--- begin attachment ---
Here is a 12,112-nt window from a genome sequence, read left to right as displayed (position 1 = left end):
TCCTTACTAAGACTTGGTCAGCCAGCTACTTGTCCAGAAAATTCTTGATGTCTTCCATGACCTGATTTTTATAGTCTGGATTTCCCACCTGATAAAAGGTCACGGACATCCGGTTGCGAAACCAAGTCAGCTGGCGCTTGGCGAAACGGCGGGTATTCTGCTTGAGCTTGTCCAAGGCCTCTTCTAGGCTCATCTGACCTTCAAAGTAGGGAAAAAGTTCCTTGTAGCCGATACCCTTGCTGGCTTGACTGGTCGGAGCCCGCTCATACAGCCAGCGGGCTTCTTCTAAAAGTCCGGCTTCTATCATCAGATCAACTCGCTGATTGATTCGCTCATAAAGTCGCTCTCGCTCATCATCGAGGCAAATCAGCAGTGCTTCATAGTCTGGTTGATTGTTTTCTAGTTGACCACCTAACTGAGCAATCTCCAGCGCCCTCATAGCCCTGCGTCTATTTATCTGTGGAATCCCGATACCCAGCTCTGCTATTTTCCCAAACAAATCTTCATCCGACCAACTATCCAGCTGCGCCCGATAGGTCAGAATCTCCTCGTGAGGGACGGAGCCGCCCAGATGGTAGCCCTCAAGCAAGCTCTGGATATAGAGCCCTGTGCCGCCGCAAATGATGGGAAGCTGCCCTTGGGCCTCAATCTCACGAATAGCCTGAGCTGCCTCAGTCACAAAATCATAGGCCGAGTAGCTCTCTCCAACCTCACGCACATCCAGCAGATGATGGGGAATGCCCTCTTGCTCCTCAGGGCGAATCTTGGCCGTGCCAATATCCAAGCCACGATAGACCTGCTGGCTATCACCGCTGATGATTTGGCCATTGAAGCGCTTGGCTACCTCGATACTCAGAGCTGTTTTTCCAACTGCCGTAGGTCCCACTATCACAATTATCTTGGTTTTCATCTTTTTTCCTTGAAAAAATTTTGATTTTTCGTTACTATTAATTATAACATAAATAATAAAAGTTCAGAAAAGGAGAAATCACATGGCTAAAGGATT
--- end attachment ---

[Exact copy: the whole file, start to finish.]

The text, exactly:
Here is a 12,112-nt window from a genome sequence, read left to right as displayed (position 1 = left end):
TCCTTACTAAGACTTGGTCAGCCAGCTACTTGTCCAGAAAATTCTTGATGTCTTCCATGACCTGATTTTTATAGTCTGGATTTCCCACCTGATAAAAGGTCACGGACATCCGGTTGCGAAACCAAGTCAGCTGGCGCTTGGCGAAACGGCGGGTATTCTGCTTGAGCTTGTCCAAGGCCTCTTCTAGGCTCATCTGACCTTCAAAGTAGGGAAAAAGTTCCTTGTAGCCGATACCCTTGCTGGCTTGACTGGTCGGAGCCCGCTCATACAGCCAGCGGGCTTCTTCTAAAAGTCCGGCTTCTATCATCAGATCAACTCGCTGATTGATTCGCTCATAAAGTCGCTCTCGCTCATCATCGAGGCAAATCAGCAGTGCTTCATAGTCTGGTTGATTGTTTTCTAGTTGACCACCTAACTGAGCAATCTCCAGCGCCCTCATAGCCCTGCGTCTATTTATCTGTGGAATCCCGATACCCAGCTCTGCTATTTTCCCAAACAAATCTTCATCCGACCAACTATCCAGCTGCGCCCGATAGGTCAGAATCTCCTCGTGAGGGACGGAGCCGCCCAGATGGTAGCCCTCAAGCAAGCTCTGGATATAGAGCCCTGTGCCGCCGCAAATGATGGGAAGCTGCCCTTGGGCCTCAATCTCACGAATAGCCTGAGCTGCCTCAGTCACAAAATCATAGGCCGAGTAGCTCTCTCCAACCTCACGCACATCCAGCAGATGATGGGGAATGCCCTCTTGCTCCTCAGGGCGAATCTTGGCCGTGCCAATATCCAAGCCACGATAGACCTGCTGGCTATCACCGCTGATGATTTGGCCATTGAAGCGCTTGGCTACCTCGATACTCAGAGCTGTTTTTCCAACTGCCGTAGGTCCCACTATCACAATTATCTTGGTTTTCATCTTTTTTCCTTGAAAAAATTTTGATTTTTCGTTACTATTAATTATAACATAAATAATAAAAGTTCAGAAAAGGAGAAATCACATGGCTAAAGGATT